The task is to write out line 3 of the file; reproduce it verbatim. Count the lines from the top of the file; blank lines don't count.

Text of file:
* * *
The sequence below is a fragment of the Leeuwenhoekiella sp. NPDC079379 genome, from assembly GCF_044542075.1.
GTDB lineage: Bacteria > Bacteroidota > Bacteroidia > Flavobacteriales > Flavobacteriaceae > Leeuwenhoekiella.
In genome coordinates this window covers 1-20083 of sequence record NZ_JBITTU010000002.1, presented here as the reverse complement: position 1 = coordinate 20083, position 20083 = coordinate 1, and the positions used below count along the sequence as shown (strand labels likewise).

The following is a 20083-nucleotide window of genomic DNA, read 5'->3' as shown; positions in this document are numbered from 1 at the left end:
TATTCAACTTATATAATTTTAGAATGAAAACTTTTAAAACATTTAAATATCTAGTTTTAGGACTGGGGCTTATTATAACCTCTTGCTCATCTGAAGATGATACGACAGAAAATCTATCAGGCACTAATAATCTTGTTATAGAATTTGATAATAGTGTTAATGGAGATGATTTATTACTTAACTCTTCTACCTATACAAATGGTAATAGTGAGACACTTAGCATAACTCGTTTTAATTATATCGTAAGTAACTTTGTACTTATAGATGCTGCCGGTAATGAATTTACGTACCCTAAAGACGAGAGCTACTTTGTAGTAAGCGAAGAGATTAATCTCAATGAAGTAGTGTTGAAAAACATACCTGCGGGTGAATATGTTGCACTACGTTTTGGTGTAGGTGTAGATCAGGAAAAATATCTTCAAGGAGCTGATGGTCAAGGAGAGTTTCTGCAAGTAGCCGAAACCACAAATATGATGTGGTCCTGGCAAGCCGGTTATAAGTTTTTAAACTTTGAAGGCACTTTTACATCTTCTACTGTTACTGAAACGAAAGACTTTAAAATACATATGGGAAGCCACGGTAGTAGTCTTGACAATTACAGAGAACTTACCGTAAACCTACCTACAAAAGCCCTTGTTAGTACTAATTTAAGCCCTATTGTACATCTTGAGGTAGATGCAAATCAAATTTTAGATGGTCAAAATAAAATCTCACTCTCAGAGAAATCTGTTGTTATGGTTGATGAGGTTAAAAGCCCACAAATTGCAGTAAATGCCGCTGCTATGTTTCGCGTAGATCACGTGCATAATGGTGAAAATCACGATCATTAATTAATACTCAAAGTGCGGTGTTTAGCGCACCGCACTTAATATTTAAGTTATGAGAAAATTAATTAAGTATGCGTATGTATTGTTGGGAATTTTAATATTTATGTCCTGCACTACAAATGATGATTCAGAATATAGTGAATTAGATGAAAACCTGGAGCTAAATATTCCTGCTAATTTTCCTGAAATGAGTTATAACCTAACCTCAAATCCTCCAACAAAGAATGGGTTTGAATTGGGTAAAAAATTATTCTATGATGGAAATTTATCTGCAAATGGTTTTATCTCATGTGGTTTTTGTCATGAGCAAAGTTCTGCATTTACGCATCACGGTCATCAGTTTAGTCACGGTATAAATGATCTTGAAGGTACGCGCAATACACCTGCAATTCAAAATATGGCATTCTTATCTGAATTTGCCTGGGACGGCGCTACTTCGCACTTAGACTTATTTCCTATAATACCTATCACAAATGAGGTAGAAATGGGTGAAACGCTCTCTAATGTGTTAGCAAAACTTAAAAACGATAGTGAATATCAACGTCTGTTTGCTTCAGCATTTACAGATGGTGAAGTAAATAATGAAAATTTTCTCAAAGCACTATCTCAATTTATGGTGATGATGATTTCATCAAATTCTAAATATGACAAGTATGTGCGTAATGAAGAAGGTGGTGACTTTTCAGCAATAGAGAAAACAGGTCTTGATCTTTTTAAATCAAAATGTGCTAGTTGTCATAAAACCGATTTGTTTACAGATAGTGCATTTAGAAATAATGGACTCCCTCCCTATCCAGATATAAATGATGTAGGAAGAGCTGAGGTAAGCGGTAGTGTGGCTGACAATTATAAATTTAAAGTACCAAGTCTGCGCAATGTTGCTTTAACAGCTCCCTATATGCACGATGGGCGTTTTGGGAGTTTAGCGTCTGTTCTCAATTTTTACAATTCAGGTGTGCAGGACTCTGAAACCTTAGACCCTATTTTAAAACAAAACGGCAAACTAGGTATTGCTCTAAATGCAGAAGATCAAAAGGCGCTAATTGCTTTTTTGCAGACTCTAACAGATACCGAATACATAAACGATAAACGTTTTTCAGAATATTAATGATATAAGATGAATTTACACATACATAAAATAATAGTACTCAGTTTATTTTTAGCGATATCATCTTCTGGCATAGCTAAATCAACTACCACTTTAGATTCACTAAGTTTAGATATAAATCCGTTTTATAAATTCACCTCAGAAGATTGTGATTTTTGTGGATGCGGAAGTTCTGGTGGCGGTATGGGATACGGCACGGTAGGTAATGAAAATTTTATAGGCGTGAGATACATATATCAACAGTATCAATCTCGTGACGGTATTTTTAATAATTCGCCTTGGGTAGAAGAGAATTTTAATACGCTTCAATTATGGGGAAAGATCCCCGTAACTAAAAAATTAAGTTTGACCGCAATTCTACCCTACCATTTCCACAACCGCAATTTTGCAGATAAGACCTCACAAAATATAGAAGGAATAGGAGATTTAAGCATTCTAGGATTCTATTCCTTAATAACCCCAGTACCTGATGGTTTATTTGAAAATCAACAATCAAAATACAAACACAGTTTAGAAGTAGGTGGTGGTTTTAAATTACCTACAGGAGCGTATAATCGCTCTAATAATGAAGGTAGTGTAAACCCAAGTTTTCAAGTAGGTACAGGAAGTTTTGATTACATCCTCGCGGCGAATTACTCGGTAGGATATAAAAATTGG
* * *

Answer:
In genome coordinates this window covers 1-20083 of sequence record NZ_JBITTU010000002.1, presented here as the reverse complement: position 1 = coordinate 20083, position 20083 = coordinate 1, and the positions used below count along the sequence as shown (strand labels likewise).